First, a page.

Using the data collected, the actual consumption of the dyes was compared with the standard consumption rate and the percentage of excess consumption was obtained. The team found that Ind. Khaki 2G and Nov. Blue 2R were underconsumed by -2.29 percent and -36.66 percent respectively. The dyes Cor. Blue 2RX and Ind. Blue BC were overconsumed by 75.51 percent and 80.50 percent respectively.

Improve

A fishbone diagram (Figure 5) was drawn to understand the excess usage of dyes. The team explained the diagram and the crucial factors that contributed to the expenses of the mill to management.

Figure 5: Causes and Effects of Excess Dye Consumption

Figure 5: Causes and Effects of Excess Dye Consumption

Control

A checklist (Figure 6) for the critical dyes and chemicals obtained from the analyses was distributed among all the departments of the mill, and employees were asked to monitor the level of consumption on a daily basis.

Figure 6: Checklist to Monitor Use of Critical Dyes
DyesStandard Quantity (grams)Quantity Used (grams)Production (meters)Excess (gramsReason
Ind. Khaki 2G
Ind. Dark Blue B.O
Dark Blue 2R
Nov. Blue 2R
Ind. Black BC
Blue BC
Ind. Blue BC
Nov. Blue BC
Date:Department:

The checklist was reviewed in management meetings to ensure continuous improvement and effective quality management. Six months after the project implementation, the company succeeded in reducing its extravagant expenses by about 15 percent. With success achieved by way of the DMAIC approach, the company still continues to follow the principles of Six Sigma.

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Comments

kevin

usage in a continuous moving production operation can be more effectively monitored in terms of running into a + figure or a – figure. As an example the table Fig 6., the first column could be expressed as theoretical quantity: grams/ meter taken from the product specification, which we call ( A). The amount actually used in the production process: grams/meter second column, we call (B).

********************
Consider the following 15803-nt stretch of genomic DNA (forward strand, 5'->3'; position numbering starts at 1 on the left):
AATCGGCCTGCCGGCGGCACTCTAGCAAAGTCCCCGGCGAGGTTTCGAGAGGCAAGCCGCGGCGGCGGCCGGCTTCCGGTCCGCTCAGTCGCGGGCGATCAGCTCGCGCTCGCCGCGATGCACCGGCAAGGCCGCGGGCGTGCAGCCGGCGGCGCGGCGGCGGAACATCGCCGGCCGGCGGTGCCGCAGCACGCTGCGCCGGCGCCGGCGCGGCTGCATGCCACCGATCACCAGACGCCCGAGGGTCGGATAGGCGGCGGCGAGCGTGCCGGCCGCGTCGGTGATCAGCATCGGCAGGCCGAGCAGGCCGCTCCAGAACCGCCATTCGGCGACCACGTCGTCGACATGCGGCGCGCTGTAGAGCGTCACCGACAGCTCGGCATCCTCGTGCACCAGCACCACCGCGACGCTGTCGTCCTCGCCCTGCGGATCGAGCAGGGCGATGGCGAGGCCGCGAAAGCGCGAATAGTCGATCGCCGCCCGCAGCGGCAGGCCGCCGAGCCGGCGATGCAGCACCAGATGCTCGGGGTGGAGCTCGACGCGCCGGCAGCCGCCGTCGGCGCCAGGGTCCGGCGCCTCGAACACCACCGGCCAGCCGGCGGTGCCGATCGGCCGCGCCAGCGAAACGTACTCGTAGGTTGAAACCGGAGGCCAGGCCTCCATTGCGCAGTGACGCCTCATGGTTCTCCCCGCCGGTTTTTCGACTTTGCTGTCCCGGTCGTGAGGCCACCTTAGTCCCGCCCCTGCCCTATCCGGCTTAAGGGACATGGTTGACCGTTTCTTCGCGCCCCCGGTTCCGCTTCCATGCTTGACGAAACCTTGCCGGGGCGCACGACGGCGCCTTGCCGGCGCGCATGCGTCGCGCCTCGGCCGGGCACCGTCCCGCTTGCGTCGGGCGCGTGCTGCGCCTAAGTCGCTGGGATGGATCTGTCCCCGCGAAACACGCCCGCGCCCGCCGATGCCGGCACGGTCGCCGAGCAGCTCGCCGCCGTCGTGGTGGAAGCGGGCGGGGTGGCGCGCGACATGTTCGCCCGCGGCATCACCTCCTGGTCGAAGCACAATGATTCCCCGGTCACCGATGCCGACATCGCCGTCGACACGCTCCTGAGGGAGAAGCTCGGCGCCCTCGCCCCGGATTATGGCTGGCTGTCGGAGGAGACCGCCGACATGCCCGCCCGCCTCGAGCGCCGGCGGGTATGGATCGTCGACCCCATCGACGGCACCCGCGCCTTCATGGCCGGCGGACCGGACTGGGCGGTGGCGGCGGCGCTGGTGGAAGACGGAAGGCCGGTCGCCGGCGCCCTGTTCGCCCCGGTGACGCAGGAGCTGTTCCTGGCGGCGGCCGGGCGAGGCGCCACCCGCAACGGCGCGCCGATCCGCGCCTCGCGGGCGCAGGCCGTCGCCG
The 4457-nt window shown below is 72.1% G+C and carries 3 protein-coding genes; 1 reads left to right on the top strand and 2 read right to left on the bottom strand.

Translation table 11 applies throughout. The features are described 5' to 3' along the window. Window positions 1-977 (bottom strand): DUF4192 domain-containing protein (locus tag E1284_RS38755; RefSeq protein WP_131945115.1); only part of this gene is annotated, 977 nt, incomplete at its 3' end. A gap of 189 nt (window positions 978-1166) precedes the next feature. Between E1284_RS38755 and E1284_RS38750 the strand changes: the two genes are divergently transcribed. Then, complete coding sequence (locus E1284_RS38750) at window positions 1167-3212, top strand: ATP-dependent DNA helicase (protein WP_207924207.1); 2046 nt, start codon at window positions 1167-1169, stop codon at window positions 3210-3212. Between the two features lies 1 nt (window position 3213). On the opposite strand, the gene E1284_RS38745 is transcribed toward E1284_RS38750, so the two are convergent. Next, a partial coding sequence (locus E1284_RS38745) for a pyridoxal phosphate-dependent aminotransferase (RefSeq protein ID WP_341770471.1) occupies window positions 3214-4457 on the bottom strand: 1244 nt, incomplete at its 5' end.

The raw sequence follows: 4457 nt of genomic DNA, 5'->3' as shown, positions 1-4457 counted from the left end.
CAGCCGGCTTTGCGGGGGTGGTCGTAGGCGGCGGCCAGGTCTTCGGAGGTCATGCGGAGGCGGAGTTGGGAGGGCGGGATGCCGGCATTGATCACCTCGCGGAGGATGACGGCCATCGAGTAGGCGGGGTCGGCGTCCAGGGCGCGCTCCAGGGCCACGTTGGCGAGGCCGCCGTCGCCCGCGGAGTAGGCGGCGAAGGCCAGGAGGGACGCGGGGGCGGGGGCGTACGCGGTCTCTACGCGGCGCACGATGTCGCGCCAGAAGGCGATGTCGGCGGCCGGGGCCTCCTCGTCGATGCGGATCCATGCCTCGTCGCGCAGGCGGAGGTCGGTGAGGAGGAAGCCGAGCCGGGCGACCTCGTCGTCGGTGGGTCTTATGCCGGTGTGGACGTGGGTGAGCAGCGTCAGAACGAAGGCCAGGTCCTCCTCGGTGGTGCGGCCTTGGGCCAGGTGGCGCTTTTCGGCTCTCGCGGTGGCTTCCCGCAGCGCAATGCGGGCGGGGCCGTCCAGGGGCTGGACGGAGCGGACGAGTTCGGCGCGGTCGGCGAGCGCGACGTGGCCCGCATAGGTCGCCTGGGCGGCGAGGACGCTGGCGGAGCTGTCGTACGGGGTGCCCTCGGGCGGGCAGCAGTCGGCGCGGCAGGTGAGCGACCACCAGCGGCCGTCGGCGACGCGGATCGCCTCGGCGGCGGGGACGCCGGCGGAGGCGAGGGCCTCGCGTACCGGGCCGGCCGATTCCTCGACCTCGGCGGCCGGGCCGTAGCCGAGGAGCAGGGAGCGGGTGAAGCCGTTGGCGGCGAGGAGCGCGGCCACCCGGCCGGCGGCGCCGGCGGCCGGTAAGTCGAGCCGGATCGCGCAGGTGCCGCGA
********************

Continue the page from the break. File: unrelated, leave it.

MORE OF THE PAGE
The Usage calculation is defined as B – A / B x 100 = usage %
A +ve value indicates low usage and a -ve value indicates high usage. Depending on the production situation a limit is set for the process. Our process sets a limit to run at

Reply
Devansh Mehta

Hi,

It was interesting article, I think Six sigma, is moreover a More Common sense visualization in the processes involved to reduce the cost and defects. Good article

Reply
Chris Seider

I would advocate a loss analysis and pareto the losses.

Reply
Ana González

Excellent article. I am doing a LSS in the Utilities area of the Engineering department , and this article is useful for my assignment .

Reply
swetha kotla

That was a good article on Six Sigma application. In the company that I worked has faced a problem in regulating raw material consumption and to bring the operating costs down. Likewise in any company, cost reduction has become the major concern in order to produce products with best quality and without exceeding budget constraints, what can be the common methodology that can be followed in organisations (in terms of Six Sigma) in order to reduce the operating costs?

Reply
anderson mike

Swetha, I think for this situation we can apply Six Sigma methodology to bring some considerable changes. One of the important tools of Six Sigma known as DMAIC is apt. By implementing each stage of this process in the right manner you can see the good results.

Define stage: Find various methods and techniques followed in an industry similar to the context or simply do benchmarking.
Measure: Measure all the collected data and document it in proper way.
Analyze: Identify the possible solutions received or developed from the obtained data.
Improve: Use Six Sigma tools and techniques like Fish-bone diagram for stabilizing the process.
Control: Use any standard tools of Six Sigma for controlling the process and stopping the process to get out of control.

Reply